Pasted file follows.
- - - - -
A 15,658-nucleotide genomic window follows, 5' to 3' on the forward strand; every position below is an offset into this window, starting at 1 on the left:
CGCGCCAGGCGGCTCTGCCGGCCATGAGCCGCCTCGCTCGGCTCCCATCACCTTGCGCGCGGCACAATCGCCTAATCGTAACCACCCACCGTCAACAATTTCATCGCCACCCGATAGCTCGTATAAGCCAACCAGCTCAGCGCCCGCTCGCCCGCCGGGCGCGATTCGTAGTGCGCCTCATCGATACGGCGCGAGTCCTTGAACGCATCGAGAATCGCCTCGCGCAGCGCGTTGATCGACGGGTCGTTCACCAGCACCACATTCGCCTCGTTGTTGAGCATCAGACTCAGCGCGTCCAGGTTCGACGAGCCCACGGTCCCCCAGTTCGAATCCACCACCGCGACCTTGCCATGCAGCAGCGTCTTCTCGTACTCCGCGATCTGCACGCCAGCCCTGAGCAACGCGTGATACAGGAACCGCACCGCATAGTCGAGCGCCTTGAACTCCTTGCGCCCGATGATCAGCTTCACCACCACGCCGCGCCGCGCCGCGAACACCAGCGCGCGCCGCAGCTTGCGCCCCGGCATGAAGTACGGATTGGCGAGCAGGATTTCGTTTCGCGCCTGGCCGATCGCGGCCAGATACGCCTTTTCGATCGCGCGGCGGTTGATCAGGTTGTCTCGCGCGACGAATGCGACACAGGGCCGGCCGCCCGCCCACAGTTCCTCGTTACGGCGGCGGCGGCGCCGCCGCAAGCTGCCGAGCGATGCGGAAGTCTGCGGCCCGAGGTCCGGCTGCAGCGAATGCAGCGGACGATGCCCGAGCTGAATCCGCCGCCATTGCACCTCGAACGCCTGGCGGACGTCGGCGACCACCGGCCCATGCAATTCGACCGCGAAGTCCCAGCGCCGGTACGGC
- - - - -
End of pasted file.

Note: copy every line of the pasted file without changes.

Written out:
A 15,658-nucleotide genomic window follows, 5' to 3' on the forward strand; every position below is an offset into this window, starting at 1 on the left:
CGCGCCAGGCGGCTCTGCCGGCCATGAGCCGCCTCGCTCGGCTCCCATCACCTTGCGCGCGGCACAATCGCCTAATCGTAACCACCCACCGTCAACAATTTCATCGCCACCCGATAGCTCGTATAAGCCAACCAGCTCAGCGCCCGCTCGCCCGCCGGGCGCGATTCGTAGTGCGCCTCATCGATACGGCGCGAGTCCTTGAACGCATCGAGAATCGCCTCGCGCAGCGCGTTGATCGACGGGTCGTTCACCAGCACCACATTCGCCTCGTTGTTGAGCATCAGACTCAGCGCGTCCAGGTTCGACGAGCCCACGGTCCCCCAGTTCGAATCCACCACCGCGACCTTGCCATGCAGCAGCGTCTTCTCGTACTCCGCGATCTGCACGCCAGCCCTGAGCAACGCGTGATACAGGAACCGCACCGCATAGTCGAGCGCCTTGAACTCCTTGCGCCCGATGATCAGCTTCACCACCACGCCGCGCCGCGCCGCGAACACCAGCGCGCGCCGCAGCTTGCGCCCCGGCATGAAGTACGGATTGGCGAGCAGGATTTCGTTTCGCGCCTGGCCGATCGCGGCCAGATACGCCTTTTCGATCGCGCGGCGGTTGATCAGGTTGTCTCGCGCGACGAATGCGACACAGGGCCGGCCGCCCGCCCACAGTTCCTCGTTACGGCGGCGGCGGCGCCGCCGCAAGCTGCCGAGCGATGCGGAAGTCTGCGGCCCGAGGTCCGGCTGCAGCGAATGCAGCGGACGATGCCCGAGCTGAATCCGCCGCCATTGCACCTCGAACGCCTGGCGGACGTCGGCGACCACCGGCCCATGCAATTCGACCGCGAAGTCCCAGCGCCGGTACGGC